Winds of Change

Why This Matters

Local flavor

Local flavor

The Great Chicago Fire of 1871 destroyed 17,000 buildings and killed 250 people.

2004 marks the 70th anniversary of the death of John Dillinger, who was gunned down by the FBI in Chicago as he left the Biograph Theater on Lincoln Avenue.


Local flavor

The Demos

For a while, one needed a scorecard to keep up with the goings-on in Chicago television. Personnel changes, both on-air and off, swept the market in 2002, a little less so in 2003.

The story to watch in the Windy City today is the resurgence of CBS-owned WBBM-TV. The perennial doormat of local news scored some major gains during the November sweeps and was the only station to improve its late-news ratings from a year earlier.

WBBM-TV has been on a tear since the arrival of Joe Ahern as president and general manager in August 2002. Ahern, a station manager with ABC-owned WLS-TV earlier in his career, has lured more than a dozen news employees from other Chicago stations and scored a major coup in October when he attracted popular anchor Diann Burns from WLS-TV.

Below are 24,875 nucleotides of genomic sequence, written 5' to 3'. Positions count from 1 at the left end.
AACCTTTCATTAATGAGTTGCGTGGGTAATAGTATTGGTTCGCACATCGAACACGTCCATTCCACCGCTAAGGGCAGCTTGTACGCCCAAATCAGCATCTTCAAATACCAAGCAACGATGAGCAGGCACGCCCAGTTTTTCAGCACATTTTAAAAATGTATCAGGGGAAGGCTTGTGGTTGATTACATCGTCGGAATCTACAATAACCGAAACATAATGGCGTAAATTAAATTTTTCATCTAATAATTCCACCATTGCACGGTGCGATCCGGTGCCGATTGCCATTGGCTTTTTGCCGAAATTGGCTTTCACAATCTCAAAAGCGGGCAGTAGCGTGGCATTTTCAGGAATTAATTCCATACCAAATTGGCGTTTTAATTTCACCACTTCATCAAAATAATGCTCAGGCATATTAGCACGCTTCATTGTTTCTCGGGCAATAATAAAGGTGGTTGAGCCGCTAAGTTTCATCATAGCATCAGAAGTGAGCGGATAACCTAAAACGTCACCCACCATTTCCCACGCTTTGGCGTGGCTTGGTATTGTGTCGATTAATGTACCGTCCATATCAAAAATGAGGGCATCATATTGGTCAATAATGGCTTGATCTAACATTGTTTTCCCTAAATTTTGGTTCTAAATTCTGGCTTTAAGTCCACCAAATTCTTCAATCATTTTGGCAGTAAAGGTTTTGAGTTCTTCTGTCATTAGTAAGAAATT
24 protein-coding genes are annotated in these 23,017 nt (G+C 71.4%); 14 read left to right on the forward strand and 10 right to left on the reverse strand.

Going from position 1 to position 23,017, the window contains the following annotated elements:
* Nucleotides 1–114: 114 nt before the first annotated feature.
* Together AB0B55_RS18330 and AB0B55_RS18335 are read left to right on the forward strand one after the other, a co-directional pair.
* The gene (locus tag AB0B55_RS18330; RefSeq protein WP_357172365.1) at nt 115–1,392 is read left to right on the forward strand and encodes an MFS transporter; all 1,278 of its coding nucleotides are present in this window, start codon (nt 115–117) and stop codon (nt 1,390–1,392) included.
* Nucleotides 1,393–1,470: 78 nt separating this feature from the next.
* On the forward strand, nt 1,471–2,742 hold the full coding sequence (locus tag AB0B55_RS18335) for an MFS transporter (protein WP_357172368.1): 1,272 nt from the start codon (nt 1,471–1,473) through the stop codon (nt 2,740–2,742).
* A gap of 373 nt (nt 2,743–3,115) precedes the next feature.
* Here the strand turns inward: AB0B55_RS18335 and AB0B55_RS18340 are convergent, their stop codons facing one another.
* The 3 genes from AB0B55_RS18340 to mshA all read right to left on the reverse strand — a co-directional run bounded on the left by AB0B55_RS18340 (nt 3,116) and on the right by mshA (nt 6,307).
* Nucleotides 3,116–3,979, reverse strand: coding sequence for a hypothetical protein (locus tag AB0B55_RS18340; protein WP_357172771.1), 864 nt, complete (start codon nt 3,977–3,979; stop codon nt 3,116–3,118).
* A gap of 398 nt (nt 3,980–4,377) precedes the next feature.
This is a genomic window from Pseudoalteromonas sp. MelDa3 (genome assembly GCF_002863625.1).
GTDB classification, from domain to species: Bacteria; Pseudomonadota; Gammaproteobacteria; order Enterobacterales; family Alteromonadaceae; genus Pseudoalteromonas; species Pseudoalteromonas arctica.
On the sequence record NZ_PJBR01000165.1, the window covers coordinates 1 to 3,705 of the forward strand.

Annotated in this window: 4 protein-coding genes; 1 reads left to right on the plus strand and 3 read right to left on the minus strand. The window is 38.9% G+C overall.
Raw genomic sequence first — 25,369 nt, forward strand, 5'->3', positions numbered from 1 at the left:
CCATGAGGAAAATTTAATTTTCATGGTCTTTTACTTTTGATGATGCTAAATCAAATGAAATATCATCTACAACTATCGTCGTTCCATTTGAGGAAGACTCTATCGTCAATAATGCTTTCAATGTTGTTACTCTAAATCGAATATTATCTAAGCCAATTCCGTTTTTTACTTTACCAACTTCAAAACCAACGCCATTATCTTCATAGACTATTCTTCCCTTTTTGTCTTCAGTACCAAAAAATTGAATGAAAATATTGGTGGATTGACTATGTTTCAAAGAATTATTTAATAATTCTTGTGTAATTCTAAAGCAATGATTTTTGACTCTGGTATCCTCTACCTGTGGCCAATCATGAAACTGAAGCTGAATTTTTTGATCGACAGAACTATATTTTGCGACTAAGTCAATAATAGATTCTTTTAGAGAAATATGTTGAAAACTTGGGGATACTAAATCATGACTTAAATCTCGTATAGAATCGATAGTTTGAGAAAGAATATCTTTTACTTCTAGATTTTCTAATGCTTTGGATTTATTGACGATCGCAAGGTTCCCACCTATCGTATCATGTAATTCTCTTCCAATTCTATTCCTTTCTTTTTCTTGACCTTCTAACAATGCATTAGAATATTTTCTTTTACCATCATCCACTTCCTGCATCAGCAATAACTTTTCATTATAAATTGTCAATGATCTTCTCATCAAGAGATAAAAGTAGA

Emily Barr, WLS-TV president and general manager, concedes that, while WBBM-TV has made some gains, much of the improvement can be attributed to two factors: the strength of lead-in programming from CBS and the presence of ABC's Monday Night Football, which takes WLS-TV out of the equation for one night each week.

"If you look at the numbers on a Tuesday-through-Friday basis," Barr said, "you see their increase is all of three-tenths of a rating point."

WLS-TV regained the top spot at 10 p.m. (10.9/17, down 9%). WMAQ-TV, which won the time period a year ago, finished second in this year (9.8/16), after shedding 23% of its audience, the biggest drop of any station in the market.

Advertising revenue recovered nicely in 2003, with stations' billings rising an estimated 3.5% to just over $860 million, according to figures provided by BIA Financial Network.

Independent stations do well in Chicago. Longtime independent WGN-TV, which is owned by Tribune Co., a part owner of The WB, generated more revenue last year ($135 million) than WBBM-TV ($94 million) or Fox's WFLD(TV) ($126 million), according to BIA estimates. WCIU-TV, a true independent, lays claim to being the No. 1 station in total households between noon and 5 p.m. In 2002, Fox paid $425 million to purchase WPWR-TV, the UPN affiliate.

Source: Chicago Public Library